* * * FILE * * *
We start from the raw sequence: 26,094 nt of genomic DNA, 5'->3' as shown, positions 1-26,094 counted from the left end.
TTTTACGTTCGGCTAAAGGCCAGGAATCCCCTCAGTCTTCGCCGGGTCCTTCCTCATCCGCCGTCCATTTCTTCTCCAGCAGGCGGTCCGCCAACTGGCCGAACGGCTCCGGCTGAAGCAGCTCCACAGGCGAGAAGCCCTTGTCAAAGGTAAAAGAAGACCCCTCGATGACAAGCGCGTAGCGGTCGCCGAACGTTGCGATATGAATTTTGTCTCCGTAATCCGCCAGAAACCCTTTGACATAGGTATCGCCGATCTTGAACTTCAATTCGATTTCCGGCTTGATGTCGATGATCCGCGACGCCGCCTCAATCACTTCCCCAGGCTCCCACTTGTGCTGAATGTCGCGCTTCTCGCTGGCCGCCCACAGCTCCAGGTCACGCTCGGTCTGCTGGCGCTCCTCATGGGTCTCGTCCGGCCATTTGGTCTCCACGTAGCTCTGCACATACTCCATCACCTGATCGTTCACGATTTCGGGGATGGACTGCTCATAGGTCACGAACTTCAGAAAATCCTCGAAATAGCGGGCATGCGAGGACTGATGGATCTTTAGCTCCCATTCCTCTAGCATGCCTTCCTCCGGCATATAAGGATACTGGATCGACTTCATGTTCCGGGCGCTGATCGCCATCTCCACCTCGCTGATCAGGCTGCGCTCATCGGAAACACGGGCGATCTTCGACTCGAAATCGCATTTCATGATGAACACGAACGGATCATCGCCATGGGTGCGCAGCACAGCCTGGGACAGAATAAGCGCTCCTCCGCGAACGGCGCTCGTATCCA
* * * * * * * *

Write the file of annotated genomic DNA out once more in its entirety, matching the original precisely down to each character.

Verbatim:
We start from the raw sequence: 26,094 nt of genomic DNA, 5'->3' as shown, positions 1-26,094 counted from the left end.
TTTTACGTTCGGCTAAAGGCCAGGAATCCCCTCAGTCTTCGCCGGGTCCTTCCTCATCCGCCGTCCATTTCTTCTCCAGCAGGCGGTCCGCCAACTGGCCGAACGGCTCCGGCTGAAGCAGCTCCACAGGCGAGAAGCCCTTGTCAAAGGTAAAAGAAGACCCCTCGATGACAAGCGCGTAGCGGTCGCCGAACGTTGCGATATGAATTTTGTCTCCGTAATCCGCCAGAAACCCTTTGACATAGGTATCGCCGATCTTGAACTTCAATTCGATTTCCGGCTTGATGTCGATGATCCGCGACGCCGCCTCAATCACTTCCCCAGGCTCCCACTTGTGCTGAATGTCGCGCTTCTCGCTGGCCGCCCACAGCTCCAGGTCACGCTCGGTCTGCTGGCGCTCCTCATGGGTCTCGTCCGGCCATTTGGTCTCCACGTAGCTCTGCACATACTCCATCACCTGATCGTTCACGATTTCGGGGATGGACTGCTCATAGGTCACGAACTTCAGAAAATCCTCGAAATAGCGGGCATGCGAGGACTGATGGATCTTTAGCTCCCATTCCTCTAGCATGCCTTCCTCCGGCATATAAGGATACTGGATCGACTTCATGTTCCGGGCGCTGATCGCCATCTCCACCTCGCTGATCAGGCTGCGCTCATCGGAAACACGGGCGATCTTCGACTCGAAATCGCATTTCATGATGAACACGAACGGATCATCGCCATGGGTGCGCAGCACAGCCTGGGACAGAATAAGCGCTCCTCCGCGAACGGCGCTCGTATCCA